• 26 Eley JL. Keeping your donkey healthy. Edenbridge, Kent, England: Donkey Breed Society, 1998;156.

Advertisement

Development of a quantitative multivariable radiographic method to evaluate anatomic changes associated with laminitis in the forefeet of donkeys

View More View Less
  • 1 Orthopaedic Research Group, Centre for Equine Studies, Animal Health Trust, Lanwades Park, Newmarket, Suffolk, CB8 7UU, England.
  • | 2 Australian Equine Laminitis Research Unit, School of Veterinary Science, University of Queensland, Gatton, QLD 4343, Australia.
  • | 3 Orthopaedic Research Group, Centre for Equine Studies, Animal Health Trust, Lanwades Park, Newmarket, Suffolk, CB8 7UU, England.
  • | 4 Orthopaedic Research Group, Centre for Equine Studies, Animal Health Trust, Lanwades Park, Newmarket, Suffolk, CB8 7UU, England.
  • | 5 Centre for Preventative Medicine, Animal Health Trust, Lanwades Park, Newmarket, Suffolk, CB8 7UU, England.
  • | 6 Donkey Sanctuary, Slade House Farm, Dunscombe Lane, Sidmouth, Devon, EX10 0NU, England.
  • | 7 Donkey Sanctuary, Slade House Farm, Dunscombe Lane, Sidmouth, Devon, EX10 0NU, England.

Abstract

Objective—To establish and validate an objective method of radiographic diagnosis of anatomic changes in laminitic forefeet of donkeys on the basis of data from a comprehensive series of radiographic measurements.

Animals—85 donkeys with and 85 without forelimb laminitis for baseline data determination; a cohort of 44 donkeys with and 18 without forelimb laminitis was used for validation analyses.

Procedures—For each donkey, lateromedial radiographic views of 1 weight-bearing forelimb were obtained; images from 11 laminitic and 2 nonlaminitic donkeys were excluded (motion artifact) from baseline data determination. Data from an a priori selection of 19 measurements of anatomic features of laminitic and nonlaminitic donkey feet were analyzed by use of a novel application of multivariate statistical techniques. The resultant diagnostic models were validated in a blinded manner with data from the separate cohort of laminitic and nonlaminitic donkeys.

Results—Data were modeled, and robust statistical rules were established for the diagnosis of anatomic changes within laminitic donkey forefeet. Component 1 scores ≤ −3.5 were indicative of extreme anatomic change, and scores from −2.0 to 0.0 denoted modest change. Nonlaminitic donkeys with a score from 0.5 to 1.0 should be considered as at risk for laminitis.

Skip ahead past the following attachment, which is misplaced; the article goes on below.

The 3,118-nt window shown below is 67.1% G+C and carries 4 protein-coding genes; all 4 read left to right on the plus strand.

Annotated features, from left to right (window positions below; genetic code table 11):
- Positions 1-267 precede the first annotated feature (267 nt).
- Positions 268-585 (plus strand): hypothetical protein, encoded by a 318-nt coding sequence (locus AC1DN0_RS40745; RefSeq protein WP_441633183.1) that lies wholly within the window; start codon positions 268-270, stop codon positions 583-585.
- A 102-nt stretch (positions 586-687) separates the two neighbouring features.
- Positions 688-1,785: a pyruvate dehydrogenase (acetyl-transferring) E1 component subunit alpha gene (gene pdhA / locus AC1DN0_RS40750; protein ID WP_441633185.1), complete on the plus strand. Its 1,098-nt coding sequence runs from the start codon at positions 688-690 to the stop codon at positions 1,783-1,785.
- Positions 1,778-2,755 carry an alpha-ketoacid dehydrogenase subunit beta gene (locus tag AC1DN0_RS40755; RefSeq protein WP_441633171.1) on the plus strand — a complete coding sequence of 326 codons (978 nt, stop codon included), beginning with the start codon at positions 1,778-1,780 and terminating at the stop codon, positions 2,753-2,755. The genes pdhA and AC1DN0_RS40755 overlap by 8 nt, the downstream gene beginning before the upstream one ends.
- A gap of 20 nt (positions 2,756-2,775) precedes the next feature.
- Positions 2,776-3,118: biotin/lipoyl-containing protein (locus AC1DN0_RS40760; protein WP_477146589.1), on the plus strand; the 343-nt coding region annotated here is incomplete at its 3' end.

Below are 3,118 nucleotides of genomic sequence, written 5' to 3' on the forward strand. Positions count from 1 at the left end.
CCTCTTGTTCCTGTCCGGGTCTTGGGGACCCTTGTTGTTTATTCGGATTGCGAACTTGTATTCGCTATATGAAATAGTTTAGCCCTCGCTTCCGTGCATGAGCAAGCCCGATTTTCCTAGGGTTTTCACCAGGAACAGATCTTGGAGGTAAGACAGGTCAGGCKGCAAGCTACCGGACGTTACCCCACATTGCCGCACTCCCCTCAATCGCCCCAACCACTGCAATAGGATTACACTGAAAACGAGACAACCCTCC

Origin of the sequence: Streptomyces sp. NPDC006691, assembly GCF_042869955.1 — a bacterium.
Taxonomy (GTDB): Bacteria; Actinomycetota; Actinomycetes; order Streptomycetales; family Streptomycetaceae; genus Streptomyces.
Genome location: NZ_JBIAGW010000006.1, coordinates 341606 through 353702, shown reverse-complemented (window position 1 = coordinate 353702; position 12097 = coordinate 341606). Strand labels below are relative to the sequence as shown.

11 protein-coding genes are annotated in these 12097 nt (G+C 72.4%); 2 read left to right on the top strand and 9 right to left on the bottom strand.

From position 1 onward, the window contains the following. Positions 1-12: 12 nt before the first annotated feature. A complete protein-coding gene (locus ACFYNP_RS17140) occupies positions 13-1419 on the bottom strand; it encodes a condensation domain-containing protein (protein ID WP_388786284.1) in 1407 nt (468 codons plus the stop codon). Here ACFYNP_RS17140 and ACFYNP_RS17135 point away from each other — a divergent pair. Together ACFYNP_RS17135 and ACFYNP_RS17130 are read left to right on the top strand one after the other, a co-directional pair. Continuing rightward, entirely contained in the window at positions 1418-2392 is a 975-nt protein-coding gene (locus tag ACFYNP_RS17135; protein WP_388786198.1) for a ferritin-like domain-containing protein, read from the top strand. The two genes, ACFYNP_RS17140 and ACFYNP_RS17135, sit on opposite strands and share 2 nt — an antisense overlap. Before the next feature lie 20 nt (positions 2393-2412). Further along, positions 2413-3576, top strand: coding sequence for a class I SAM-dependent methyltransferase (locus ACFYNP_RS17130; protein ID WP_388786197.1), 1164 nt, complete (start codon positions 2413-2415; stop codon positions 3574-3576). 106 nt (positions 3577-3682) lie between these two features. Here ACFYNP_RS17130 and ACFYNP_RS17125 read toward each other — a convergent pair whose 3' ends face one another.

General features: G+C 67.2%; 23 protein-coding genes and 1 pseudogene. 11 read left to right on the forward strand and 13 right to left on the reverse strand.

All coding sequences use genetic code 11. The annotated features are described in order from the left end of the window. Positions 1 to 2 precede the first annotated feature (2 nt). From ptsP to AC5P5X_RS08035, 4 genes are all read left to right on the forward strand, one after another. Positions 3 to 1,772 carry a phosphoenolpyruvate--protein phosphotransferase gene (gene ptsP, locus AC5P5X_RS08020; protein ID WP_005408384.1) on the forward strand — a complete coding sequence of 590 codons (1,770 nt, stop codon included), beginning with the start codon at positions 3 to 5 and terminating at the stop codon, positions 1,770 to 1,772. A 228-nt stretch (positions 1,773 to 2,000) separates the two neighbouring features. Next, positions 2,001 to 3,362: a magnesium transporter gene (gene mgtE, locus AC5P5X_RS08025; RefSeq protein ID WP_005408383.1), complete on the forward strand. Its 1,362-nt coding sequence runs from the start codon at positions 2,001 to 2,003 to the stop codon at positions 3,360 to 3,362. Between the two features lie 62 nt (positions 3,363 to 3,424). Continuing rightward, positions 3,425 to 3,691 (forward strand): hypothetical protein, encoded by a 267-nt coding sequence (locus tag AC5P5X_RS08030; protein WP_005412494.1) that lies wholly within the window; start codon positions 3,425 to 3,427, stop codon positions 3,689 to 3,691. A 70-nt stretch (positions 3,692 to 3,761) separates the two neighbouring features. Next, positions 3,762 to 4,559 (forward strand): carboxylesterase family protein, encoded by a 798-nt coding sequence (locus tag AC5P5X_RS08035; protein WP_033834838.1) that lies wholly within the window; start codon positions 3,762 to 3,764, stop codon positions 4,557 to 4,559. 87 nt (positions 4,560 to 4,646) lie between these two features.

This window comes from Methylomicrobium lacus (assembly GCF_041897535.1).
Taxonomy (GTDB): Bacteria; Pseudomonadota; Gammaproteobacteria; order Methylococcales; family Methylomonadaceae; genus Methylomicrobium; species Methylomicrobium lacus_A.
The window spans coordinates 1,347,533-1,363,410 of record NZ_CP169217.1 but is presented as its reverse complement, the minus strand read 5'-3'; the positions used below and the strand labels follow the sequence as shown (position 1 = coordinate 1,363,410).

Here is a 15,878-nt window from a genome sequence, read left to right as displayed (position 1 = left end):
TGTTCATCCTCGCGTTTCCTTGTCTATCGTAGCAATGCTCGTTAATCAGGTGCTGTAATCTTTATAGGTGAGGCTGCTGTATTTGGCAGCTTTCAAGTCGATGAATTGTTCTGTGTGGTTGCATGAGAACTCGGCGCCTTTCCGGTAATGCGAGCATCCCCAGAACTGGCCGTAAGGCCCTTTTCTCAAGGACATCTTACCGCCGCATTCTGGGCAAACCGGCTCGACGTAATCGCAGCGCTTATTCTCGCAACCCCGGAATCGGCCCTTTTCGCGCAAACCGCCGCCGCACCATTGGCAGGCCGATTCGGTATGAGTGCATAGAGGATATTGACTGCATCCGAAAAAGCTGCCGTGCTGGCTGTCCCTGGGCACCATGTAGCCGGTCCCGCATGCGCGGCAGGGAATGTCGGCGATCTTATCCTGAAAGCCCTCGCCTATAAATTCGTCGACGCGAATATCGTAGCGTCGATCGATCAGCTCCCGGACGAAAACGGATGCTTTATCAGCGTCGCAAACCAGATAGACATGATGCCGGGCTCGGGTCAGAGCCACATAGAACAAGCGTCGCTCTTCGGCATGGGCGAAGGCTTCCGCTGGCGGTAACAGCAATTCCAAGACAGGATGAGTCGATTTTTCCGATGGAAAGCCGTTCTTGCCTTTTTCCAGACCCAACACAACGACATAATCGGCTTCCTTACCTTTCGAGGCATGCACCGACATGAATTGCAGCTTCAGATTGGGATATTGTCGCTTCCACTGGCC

Conclusions and Clinical Relevance—Results indicated that the radiographic procedures evaluated can be used for the identification, assessment, and monitoring of anatomic changes associated with laminitis. Screening assessments by use of this method may enable early detection of mild anatomic change and identification of at-risk donkeys.

Abstract

Objective—To establish and validate an objective method of radiographic diagnosis of anatomic changes in laminitic forefeet of donkeys on the basis of data from a comprehensive series of radiographic measurements.

Animals—85 donkeys with and 85 without forelimb laminitis for baseline data determination; a cohort of 44 donkeys with and 18 without forelimb laminitis was used for validation analyses.

Procedures—For each donkey, lateromedial radiographic views of 1 weight-bearing forelimb were obtained; images from 11 laminitic and 2 nonlaminitic donkeys were excluded (motion artifact) from baseline data determination. Data from an a priori selection of 19 measurements of anatomic features of laminitic and nonlaminitic donkey feet were analyzed by use of a novel application of multivariate statistical techniques. The resultant diagnostic models were validated in a blinded manner with data from the separate cohort of laminitic and nonlaminitic donkeys.

Results—Data were modeled, and robust statistical rules were established for the diagnosis of anatomic changes within laminitic donkey forefeet. Component 1 scores ≤ −3.5 were indicative of extreme anatomic change, and scores from −2.0 to 0.0 denoted modest change. Nonlaminitic donkeys with a score from 0.5 to 1.0 should be considered as at risk for laminitis.

Conclusions and Clinical Relevance—Results indicated that the radiographic procedures evaluated can be used for the identification, assessment, and monitoring of anatomic changes associated with laminitis. Screening assessments by use of this method may enable early detection of mild anatomic change and identification of at-risk donkeys.

Contributor Notes

Dr. Collins was supported by The Donkey Sanctuary.

Address correspondence to Dr. Collins (s.collins4@uq.edu.au).